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Should we Breach International Laws?

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1Should we Breach International Laws? Empty Should we Breach International Laws? Mon Jun 27 2022, 00:33



When does a law not become fit for purpose I guess I'm asking - and if we see ones that aren't fit for purpose should we do something about them, or just sit and suffer - because that's what the law tells us we should do?

There seems to be three issues that are popping up at the moment.

The Northern Ireland Trade Deal.

In simple terms as I understand it, it is simply about cutting out the unnecessary bureaucratic paperwork that has arisen since the Brexit deal we did with the EU.

If we deliver goods for NI consumption there is a mountain of paperwork to do - that simply wasn't there before.

The government seems to want to create a green and red channel. similar to when you come and go through custom checkouts when you go abroad and return.  The Green Channel would be for goods ending their journey in NI, the Red Channel for those moving onwards to Ireland or further abroad.

Seems simple enough - but the EU is rightly concerned of goods going through the green channel then illegally finding their way out of NI and into Ireland.

The Steel Deal

In simple terms the government needs to protect our steel manufacturing industry in the national interest.  The thing is though it is cheaper to import steel from other country's than make it ourselves.

Other countries governments subsidise their steel industries to produce cheap steel for export, we believe that to be unfair and can introduce a certain level of tariffs accordingly to protect ourselves from unfair trading.

The thing is though the international limits we are working too, simply don't give us the full protection we need.

So should we watch our steel industry go bust or take steps to save it by ignoring the world agreements and introduce more tariffs than what we are told we can?

Rwanda Flights.

In simple terms the EU judges have stepped in and told the government not to fly the illegal refugees to Rwanda - the thing is though they made their decision behind closed doors and not in a courtroom where the government could argue its case.

The government says Rwanda is safe for the illegals to be processed in, and the UK courts (including the Appeals Court) have determined that to be the case for now (a future court hearing is yet to be heard) but the European Court has ruled it isn't safe for the illegal refugees to go.

I may not have the greatest trust in the government but I've no reason to doubt the integrity of the judiciary (the government certainly hasn't been successful in a number of high profile cases recently (Colston statue, VIP Lane, Insulate Britain, etc) so I've no reason to doubt their findings.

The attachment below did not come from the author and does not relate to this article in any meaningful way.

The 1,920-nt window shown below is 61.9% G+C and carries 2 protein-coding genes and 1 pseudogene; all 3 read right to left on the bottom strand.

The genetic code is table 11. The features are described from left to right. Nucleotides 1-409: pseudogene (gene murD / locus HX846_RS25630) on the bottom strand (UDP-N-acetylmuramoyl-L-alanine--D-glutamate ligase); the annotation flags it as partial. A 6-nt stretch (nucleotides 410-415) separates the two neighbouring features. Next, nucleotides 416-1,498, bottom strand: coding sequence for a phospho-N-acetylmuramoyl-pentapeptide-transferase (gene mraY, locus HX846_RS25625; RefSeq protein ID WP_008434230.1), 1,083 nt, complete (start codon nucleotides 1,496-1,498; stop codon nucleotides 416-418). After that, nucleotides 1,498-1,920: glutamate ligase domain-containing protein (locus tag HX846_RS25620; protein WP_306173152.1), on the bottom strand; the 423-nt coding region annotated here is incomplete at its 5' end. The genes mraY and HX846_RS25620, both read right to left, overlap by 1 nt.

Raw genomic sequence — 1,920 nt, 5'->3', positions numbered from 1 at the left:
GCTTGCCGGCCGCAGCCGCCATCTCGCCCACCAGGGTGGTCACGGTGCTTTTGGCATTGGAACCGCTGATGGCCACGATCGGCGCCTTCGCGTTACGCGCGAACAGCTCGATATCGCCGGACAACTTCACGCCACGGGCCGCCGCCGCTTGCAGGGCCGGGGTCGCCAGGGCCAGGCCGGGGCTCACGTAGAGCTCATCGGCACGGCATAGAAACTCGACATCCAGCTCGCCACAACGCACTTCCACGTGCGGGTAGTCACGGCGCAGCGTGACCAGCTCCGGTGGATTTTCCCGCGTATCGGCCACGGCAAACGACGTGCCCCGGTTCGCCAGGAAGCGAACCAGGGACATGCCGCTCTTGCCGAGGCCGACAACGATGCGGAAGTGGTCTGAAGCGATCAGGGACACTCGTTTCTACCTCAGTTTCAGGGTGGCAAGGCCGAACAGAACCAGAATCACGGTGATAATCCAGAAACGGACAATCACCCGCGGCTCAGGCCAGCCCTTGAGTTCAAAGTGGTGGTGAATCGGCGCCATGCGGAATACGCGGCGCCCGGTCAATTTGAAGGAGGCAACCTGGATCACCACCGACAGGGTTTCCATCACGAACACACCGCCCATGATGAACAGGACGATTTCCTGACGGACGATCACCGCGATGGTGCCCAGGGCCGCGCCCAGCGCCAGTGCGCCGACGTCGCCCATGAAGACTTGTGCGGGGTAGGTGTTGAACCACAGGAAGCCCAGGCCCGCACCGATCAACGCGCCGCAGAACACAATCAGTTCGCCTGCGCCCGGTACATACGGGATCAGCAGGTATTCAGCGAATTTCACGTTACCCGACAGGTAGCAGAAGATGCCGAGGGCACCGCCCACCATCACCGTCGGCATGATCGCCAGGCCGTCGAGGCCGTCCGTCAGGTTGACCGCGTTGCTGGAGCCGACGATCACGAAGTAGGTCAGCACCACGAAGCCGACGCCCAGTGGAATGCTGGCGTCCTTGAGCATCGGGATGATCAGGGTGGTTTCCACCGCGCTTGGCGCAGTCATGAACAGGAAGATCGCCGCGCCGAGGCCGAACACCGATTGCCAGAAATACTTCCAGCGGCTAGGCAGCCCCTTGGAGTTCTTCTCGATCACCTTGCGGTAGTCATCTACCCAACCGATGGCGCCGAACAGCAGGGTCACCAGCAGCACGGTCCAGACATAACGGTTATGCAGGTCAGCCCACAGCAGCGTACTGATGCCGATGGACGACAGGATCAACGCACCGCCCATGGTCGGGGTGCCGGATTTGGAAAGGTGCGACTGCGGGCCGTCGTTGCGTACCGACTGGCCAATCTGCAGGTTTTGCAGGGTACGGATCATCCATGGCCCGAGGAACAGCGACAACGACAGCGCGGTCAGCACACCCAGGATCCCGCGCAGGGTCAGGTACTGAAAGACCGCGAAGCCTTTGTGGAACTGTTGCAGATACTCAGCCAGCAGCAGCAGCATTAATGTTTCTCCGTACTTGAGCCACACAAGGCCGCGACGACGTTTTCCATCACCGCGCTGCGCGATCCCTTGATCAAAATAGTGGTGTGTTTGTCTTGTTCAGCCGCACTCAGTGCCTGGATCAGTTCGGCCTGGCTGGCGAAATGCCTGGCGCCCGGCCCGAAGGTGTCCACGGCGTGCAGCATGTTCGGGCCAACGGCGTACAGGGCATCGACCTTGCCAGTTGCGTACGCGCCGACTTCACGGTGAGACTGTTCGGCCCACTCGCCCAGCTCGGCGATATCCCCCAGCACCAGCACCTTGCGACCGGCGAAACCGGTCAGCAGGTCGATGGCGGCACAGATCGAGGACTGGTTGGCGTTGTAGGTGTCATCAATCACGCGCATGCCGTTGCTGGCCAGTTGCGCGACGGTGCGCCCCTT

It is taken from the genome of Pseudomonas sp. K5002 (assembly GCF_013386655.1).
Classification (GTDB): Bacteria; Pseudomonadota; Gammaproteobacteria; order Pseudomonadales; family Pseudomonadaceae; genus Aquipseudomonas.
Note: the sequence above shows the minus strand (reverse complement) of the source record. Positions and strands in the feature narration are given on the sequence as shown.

You'd think the European Court would have liaised with our top judges about how they determined what they did but no, apparently they determined things independently and found the other way, behind closed doors - meaning no one knows on what evidence they had before them to make such a decision?

So do we just play by the rules or do we say something like 'you know what, we aren't actually doing anything bad are we, we just want NI not to suffer all the paperwork and delays, we don't want to be facing unfair competition for our steel industry (which is needed in the national interest no matter what it costs us to keep running), and we back our judges to be fair and impartial and we don't want to be bound by European judges in Brussels telling us they are better at determining what is legal and what isn't!'.

Well what should we do?

And is now with the war in Ukraine and everybody in the west and EU trying to show a united face, the time to be doing it?


Andy Walker
Andy Walker

The problem is Sluffy, that several countries, including notably Germany and the EU itself break International laws but for some reason we never hear it complained about. China ignores any law that causes it a problem, or agrees to laws only with considerable reservations yet for some reason, every time the UK attempts to extend, apply or amend a law, everyone jumps on it. Clearly if you sign up to a law you should abide by it but in terms of the NI Protocol, it was implemented with clauses which allow negotiation and steps to follow if those negotiations fail. For me the UK has tried to reach agreement with the EU to reduce red tape but has been completely rebuffed by the EU until we agree to sign up to alignment with their standards, which obviously we can’t do. Sadly their duplicity in continually insisting that they’ve made suggestions which the UK has rejected always fail to mention this and of course our EU facing media like the BBC and Sly, never challenge them on it. 

As for the steel tariffs, why should we stand by whilst nations falsely subsidising their steel exports destroy our own industry? The government is elected to protect our interests and if those are being challenged by unfair actions by others then quite rightly that should be challenged. Many of these rules and regulations were formed to support globalisation, especially within the EU and since globalisation itself is now disintegrating as countries realise it’s failures, so should many of the International agreements, even if that’s by breaking them.

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